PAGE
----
Talking leadership: Stephen Cheung on gaining university status

Outgoing EdUHK head reflects on a decade-long stint leading Hong Kong’s teacher training university

August 25, 2023
Stephen Cheung
Source: EdUHK
Stephen Cheung during EdUHK’s 2014 Alumni Homecoming Day

When Stephen Cheung started at the Education University of Hong Kong (EdUHK) in 2013, it was, in title and in reputation, a very different place.

Back then, it was called the Hong Kong Institute of Education. Newly appointed as its president, Cheung set off on what was – and would remain – his “biggest assignment” and accomplishment over a decade: securing university status for EdUHK.

His first task was to broaden the institution’s offerings to include humanities, social sciences, arts and culture courses in addition to its bread and butter, teacher education. After a benchmarking exercise conducted to ensure the scope and quality of its academic offerings, Cheung had to “go through all the political parties” to get lawmakers on board. The process, he jokes, made him some “enemies”.

Three years later, in 2016, EdUHK received the sought-after accreditation, becoming the eighth Hong Kong institution to be subsidised through the University Grants Committee. It was a “happy moment” for the institution and a high point in his career, recalls its outgoing head, looking a touch nostalgic as he gazes out across the lush green hills peppered with buildings, visible from the full-length windows of EdUHK’s administrative offices.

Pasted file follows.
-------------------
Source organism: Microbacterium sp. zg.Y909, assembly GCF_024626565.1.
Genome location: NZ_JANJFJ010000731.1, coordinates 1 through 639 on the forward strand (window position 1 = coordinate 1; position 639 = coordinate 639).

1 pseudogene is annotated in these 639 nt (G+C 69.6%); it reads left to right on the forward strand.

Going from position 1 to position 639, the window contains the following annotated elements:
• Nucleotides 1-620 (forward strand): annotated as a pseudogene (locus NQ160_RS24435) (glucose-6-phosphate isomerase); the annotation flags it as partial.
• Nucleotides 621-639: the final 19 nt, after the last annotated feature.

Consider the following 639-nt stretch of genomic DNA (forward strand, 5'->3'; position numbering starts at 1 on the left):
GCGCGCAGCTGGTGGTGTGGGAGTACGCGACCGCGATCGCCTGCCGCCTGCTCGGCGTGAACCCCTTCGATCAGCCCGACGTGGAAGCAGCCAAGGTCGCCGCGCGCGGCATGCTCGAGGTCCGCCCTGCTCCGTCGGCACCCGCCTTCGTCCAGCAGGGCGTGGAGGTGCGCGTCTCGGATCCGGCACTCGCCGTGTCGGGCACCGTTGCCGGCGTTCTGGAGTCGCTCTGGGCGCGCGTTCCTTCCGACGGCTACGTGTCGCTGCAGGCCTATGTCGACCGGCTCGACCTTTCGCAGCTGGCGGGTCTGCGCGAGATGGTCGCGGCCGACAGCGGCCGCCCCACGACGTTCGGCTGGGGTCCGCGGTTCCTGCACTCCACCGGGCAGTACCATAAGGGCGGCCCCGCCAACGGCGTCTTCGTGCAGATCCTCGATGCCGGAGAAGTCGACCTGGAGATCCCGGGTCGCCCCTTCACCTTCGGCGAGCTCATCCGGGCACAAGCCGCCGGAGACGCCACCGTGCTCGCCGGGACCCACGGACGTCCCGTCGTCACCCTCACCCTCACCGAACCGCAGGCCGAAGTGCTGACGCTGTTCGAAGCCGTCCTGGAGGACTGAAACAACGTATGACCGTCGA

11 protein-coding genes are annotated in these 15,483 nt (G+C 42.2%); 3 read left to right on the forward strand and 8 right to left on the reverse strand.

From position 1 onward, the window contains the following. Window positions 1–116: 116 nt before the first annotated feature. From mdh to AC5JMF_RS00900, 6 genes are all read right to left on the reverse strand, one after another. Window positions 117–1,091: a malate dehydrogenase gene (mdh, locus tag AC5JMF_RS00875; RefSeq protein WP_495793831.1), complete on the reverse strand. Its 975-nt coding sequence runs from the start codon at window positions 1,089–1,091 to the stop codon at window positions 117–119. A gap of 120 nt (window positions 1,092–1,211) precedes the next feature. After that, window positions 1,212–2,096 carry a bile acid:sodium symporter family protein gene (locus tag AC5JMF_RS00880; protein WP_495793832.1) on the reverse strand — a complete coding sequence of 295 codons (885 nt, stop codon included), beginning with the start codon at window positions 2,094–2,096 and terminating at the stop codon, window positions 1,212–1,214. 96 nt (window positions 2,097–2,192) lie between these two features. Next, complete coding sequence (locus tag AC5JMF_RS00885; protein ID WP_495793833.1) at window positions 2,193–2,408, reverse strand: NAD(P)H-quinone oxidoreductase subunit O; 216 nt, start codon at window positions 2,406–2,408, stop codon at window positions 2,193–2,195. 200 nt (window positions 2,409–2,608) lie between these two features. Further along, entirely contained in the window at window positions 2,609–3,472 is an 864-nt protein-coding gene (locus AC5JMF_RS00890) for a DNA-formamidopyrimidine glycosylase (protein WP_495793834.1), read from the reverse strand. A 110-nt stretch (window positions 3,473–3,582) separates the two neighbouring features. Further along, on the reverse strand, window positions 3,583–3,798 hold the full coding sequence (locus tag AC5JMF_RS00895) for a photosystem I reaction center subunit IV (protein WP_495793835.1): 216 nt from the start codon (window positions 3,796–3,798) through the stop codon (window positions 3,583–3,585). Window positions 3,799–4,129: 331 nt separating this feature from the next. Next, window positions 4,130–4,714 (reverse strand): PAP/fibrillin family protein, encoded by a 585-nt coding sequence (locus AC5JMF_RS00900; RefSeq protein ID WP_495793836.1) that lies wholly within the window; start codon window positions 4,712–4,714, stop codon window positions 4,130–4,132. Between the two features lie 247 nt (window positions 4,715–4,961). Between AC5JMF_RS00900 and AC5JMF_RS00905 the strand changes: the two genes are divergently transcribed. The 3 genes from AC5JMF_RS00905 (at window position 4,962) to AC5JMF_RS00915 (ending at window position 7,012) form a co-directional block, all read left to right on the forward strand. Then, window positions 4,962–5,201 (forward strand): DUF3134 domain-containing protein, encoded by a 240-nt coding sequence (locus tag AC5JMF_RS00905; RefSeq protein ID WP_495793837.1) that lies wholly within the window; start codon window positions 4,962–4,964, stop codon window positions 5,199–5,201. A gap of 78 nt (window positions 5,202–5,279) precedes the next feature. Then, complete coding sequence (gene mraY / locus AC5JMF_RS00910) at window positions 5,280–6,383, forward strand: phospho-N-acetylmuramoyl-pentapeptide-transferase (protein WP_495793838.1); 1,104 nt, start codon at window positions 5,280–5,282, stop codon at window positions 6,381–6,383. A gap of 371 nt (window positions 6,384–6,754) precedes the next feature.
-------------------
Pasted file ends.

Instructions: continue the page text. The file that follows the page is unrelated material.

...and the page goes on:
“The university community had been looking for this moment – the university title – since 1994,” he says, referencing the year of its establishment.

Beyond securing the university’s financial future, with the institution’s new status placing it among the handful of beneficiaries of Hong Kong’s generous subsidy system, the move began to shift Hongkongers’ perceptions of the university and its graduates, believes Cheung.

“Because we were not a university when we started in the ’90s, people always [would] have the impression that our students…cannot get into a ‘proper university’, a traditional university, and end up here in EdUHK,” he says.

Becoming a university helped to restore students’ “self-confidence”, Cheung suggests.

“I think that helped to raise the status of teachers in education…Teachers in Hong Kong need recognition. They need to be [seen as being] ‘as good’ as other university graduates,” he says.

He says the university got another boost when it beat out competitors to win funding from the World Bank to reform education in Vietnam – which demonstrated that “we can get into the regional community”. Since then, it has gone on to do other work in Southeast Asia, including in Cambodia.

“In our case, it’s a very good opportunity to be able to offer help, reflect on ourselves as well and see what kind of experience we can [take] from these emerging markets,” he says.

Since EdUHK became a university, it has also picked up some international recognition in the form of awards. Going from a “humble start, a zero start”, it has won dozens of international awards in competitions, including at the 2019 Geneva Invention Expo, where it picked up prizes for pedagogical innovation and AI for education.

But while these gains have helped to burnish EdUHK’s reputation, Cheung admits that the university is still struggling to get out from under the shadow of its past.

“We are the newest publicly funded university, and students with the best admission scores may not want to choose this university,” he says.

EdUHK produces 80 per cent of Hong Kong’s primary school teachers and some 30 per cent of its junior secondary school teachers, although few of its senior secondary school teachers – reflective of the fact that the university lacks a “full-fledged” faculty of science or economics and social sciences offerings. But Cheung does not anticipate a big shift in these statistics. “It’s very important to know your market,” he says.